By Alan Scherstuhl
By Stephanie Zacharek
By Carolina Del Busto
By Amy Nicholson
By Simon Abrams
By Kevin Dilmore
By New Times
By Amy Nicholson
"Why is there evil in the world?" That question and its corollaries — Where does evil come from? Why can so many create and commit it with apparent immunity? — are at the core of the film Bless Me, Ultima, whose 7-year-old hero, Antonio, wrestles with riddles that have likely stumped humans since we first stood upright.
Adapted for the screen and directed by Carl Franklin (One False Move, Devil in a Blue Dress, One True Thing, Out of Time), the movie retains the huge ambitions of Rudolfo Anaya's classic novel, a staple of Chicano Studies programs and multi-cultural reading lists since its publication in 1972. Both book and film celebrate spiritual practices that predate los conquistadores and Christianity, illuminating the ways that assimilation eroded cultural traditions while presenting the Latino community as a dynamic thread long woven into the American fabric, one representative of a people sharing the same dreams, struggles, and patriotism as anyone else.
The film offers some wonderful grace notes, and a magnificent anchor in Miriam Colon, who plays Ultima, also called La Grande, a curandera who works with herbs and who communes with nature and the spirit world. Colon's performance and beautifully weathered visage convey the wisdom and fearlessness of one who has trafficked with and learned to respect forces beyond most human comprehension.
But Bless Me ultimately, and ironically, pulls up short because of its fealty to its source material. It attempts to shoehorn in all that the novel covers, which would take a miniseries to do justice.
The film opens in the summer of 1944, with the aged but formidable Ultima arriving in a small New Mexico town to live out her final days with the Marez clan, whose matriarch is from the Luna family. (The names Marez and Luna, which translate to "sea" and "moon," are significant.) The Marezes include three sons who are away at war, two daughters, and finally Antonio (Luke Ganalon), the youngest child and the one on whom the mother has pegged her dreams of having raised a priest. Almost immediately, Ultima is summoned by the Lunas to remove a fatal curse that has been put on one of the men in the family. Gathering her herbs and insisting that Antonio come with her, Ultima sets off, helping set in motion a series of events that will claim lives, reconfigure families and community, and have a profound lifelong effect on Antonio, who narrates the tale from the vantage of adulthood.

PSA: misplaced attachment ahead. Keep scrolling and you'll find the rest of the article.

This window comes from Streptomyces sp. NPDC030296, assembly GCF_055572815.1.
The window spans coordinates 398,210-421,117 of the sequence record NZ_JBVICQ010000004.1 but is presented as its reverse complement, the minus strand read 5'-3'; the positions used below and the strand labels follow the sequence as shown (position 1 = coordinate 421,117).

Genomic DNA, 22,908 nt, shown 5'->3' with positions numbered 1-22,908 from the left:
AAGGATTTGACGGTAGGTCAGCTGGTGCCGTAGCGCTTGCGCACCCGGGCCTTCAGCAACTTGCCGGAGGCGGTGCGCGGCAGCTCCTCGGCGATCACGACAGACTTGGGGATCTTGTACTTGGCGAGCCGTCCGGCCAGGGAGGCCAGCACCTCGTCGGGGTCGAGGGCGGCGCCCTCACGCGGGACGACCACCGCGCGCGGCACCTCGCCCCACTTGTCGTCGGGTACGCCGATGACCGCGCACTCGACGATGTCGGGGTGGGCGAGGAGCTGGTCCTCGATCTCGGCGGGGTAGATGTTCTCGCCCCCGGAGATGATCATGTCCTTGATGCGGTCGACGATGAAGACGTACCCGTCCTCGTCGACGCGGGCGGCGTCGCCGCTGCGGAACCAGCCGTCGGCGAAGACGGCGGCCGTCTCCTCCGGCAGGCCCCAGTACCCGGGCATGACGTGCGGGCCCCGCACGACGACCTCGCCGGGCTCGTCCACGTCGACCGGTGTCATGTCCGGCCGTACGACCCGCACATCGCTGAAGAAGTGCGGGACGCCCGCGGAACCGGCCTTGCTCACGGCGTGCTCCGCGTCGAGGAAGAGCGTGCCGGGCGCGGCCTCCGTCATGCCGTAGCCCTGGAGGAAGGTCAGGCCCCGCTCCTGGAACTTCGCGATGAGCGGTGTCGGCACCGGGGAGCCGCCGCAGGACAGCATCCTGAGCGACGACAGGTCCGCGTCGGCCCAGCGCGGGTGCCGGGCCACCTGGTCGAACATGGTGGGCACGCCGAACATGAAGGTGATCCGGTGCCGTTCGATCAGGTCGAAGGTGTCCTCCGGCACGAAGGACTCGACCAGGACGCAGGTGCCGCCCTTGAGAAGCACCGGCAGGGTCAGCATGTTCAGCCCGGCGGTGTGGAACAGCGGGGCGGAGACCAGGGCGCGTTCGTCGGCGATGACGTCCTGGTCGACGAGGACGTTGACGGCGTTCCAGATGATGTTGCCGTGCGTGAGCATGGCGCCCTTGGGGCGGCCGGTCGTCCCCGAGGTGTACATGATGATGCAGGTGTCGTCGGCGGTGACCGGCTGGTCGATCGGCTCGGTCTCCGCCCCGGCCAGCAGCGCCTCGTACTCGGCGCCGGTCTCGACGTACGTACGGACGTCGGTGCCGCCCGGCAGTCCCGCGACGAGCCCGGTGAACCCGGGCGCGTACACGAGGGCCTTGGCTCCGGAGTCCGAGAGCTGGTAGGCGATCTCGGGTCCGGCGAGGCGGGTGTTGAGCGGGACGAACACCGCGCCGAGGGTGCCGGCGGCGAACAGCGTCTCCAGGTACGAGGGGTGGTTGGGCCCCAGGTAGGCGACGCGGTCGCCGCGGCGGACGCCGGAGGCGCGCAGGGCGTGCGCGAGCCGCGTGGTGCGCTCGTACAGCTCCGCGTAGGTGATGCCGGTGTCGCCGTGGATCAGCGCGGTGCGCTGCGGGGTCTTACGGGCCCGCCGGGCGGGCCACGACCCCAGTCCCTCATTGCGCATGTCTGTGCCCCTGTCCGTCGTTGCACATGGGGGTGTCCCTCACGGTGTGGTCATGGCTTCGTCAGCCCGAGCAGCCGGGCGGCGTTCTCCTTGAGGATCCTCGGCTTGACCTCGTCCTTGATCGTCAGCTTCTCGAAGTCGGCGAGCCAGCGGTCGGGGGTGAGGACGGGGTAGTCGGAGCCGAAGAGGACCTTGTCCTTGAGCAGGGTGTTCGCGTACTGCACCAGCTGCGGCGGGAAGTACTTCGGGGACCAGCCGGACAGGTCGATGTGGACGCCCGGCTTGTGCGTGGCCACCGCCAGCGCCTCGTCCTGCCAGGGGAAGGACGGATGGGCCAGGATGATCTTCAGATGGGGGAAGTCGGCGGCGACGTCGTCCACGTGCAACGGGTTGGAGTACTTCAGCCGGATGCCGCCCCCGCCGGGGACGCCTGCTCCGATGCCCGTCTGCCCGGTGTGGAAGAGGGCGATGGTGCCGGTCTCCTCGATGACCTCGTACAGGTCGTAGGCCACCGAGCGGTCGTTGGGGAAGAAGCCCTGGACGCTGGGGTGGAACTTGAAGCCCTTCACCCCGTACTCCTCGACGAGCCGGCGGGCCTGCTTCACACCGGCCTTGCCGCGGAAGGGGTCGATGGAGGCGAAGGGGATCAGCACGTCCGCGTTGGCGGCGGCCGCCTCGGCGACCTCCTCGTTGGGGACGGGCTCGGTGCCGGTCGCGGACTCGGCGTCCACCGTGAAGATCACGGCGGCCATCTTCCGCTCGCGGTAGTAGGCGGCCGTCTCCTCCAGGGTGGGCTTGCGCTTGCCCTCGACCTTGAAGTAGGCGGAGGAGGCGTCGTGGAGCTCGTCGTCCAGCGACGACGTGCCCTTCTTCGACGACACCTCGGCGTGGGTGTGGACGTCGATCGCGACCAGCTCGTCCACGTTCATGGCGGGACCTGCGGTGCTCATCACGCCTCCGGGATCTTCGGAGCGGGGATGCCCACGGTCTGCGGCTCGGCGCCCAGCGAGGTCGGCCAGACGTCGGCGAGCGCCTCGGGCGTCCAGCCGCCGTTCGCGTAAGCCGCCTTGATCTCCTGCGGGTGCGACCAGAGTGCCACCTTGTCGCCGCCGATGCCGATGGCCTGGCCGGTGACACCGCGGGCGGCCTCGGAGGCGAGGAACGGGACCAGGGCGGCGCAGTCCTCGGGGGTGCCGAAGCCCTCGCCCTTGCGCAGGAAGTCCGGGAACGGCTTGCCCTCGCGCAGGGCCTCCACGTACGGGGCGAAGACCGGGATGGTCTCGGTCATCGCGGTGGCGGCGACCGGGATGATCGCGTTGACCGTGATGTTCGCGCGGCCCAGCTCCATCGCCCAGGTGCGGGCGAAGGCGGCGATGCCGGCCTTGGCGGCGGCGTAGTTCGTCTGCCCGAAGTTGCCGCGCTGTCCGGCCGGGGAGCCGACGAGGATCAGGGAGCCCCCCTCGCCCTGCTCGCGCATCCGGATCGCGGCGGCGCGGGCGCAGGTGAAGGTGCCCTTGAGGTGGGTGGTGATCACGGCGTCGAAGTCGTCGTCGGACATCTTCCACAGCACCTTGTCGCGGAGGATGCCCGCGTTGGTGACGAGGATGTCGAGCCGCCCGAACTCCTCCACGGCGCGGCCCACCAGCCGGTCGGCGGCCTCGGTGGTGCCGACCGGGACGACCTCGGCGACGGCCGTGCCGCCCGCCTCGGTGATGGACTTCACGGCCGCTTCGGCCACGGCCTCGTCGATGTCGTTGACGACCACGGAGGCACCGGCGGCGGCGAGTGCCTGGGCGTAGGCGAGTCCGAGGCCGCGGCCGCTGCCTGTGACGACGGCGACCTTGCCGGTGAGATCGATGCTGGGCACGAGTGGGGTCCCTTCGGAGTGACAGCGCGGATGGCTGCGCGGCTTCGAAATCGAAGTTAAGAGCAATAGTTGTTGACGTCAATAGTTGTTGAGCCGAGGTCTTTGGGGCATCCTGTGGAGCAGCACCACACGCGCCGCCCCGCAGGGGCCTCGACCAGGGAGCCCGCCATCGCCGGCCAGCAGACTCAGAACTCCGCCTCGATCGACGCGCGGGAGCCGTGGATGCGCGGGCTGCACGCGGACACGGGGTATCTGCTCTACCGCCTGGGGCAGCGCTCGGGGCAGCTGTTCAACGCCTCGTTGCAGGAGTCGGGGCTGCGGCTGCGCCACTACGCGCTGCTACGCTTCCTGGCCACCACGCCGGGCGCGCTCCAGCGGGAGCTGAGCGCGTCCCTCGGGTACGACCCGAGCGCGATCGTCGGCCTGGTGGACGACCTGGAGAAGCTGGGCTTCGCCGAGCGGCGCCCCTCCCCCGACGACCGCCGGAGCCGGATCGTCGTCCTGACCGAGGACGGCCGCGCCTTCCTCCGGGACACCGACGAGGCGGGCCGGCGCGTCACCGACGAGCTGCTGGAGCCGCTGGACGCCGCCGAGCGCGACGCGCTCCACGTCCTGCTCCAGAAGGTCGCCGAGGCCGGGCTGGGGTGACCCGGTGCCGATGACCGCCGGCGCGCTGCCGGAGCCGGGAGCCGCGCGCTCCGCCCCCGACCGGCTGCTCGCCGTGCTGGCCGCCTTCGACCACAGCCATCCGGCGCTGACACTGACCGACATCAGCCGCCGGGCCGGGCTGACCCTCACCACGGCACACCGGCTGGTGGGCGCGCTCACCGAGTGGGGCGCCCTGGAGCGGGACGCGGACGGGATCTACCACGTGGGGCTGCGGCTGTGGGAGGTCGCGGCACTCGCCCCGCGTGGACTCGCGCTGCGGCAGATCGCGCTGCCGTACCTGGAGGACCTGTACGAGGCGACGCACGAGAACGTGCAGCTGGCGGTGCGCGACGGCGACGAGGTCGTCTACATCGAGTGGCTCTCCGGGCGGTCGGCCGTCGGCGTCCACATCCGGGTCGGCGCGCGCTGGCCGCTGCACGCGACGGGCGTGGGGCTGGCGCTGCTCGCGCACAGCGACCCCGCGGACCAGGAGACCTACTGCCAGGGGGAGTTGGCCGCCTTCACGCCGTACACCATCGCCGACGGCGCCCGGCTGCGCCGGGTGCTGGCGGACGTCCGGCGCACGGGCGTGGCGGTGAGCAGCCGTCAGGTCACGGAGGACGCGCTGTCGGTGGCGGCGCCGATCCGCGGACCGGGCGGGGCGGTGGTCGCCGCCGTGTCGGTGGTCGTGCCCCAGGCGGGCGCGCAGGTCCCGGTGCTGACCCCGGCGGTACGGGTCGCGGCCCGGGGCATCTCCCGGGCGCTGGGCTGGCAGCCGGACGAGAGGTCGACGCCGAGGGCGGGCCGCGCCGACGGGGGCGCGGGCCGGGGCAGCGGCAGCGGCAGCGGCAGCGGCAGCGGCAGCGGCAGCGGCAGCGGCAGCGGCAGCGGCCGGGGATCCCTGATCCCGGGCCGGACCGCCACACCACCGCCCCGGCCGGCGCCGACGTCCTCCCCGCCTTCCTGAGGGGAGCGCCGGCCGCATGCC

Franklin's film is more than serviceable, but he's hamstrung by his fidelity to the book, cramming in all the novel's concerns, including familial tensions when the brothers return from war with plans that diverge from their father's; the malevolence of the town's richest citizen; and the juxtaposition of Ultima's spiritual practice with the dogma of the Catholic church, especially as demonstrated by the cruelty of the local priest toward a prematurely world-weary young atheist. Too many characters and subplots are flimsily sketched, with often thudding dialogue employed to do the work of character development. The result is a dilution of the tear-jerker impact that Franklin seems to aspire to.
That problematic reverence undermines the visual style as well. Crisply shot, Bless Me has an antiseptic beauty that works wonderfully in spots, but that often strips the tale of its grit and texture, even in moments of violence or dark emotions.
Franklin seems to be after the ways we gloss the past through nostalgia. At the same time, he is also trying to get at the ways in which the horrors of childhood can take on operatic intensity both at the time and in memory — hence the tale's rich, powerful villain does everything but twirl his mustache to convey his foulness. But the two tacks never really sync up, and neither quite serves the tale.
Still, there are moments in Bless Me that are poetic, underscoring Franklin's talents but also hinting at what the film might have been with more judicial shaping. The lead and supporting actors are largely fine, but some of the film's most potent scenes are those hinged simply on extras.
Early in the movie, the camera slowly travels the length of a house and its yard, where women are hanging laundry or tending a baby. Without a word being said, and with no heavy-handed clues, we immediately know this is a house of ill repute, and the women are working girls. The revelation is conveyed in mood and body language. Later, when Antonio eats lunch on his first day at school, he's laughed out of class for unpacking a burrito and a small canister of beans. He flees outside to find a small group of boys slumped quietly against a wall, eating their similarly uncool meals. Volumes are said about class, assimilation, and the ways the assimilated sometimes shame and scar those who haven't shorn themselves of ethnic or racial signifiers. There is pungency in this shorthand, in these sketches that are richly evocative without saying too much or giving too little. You can't help but wish the movie had more of it.
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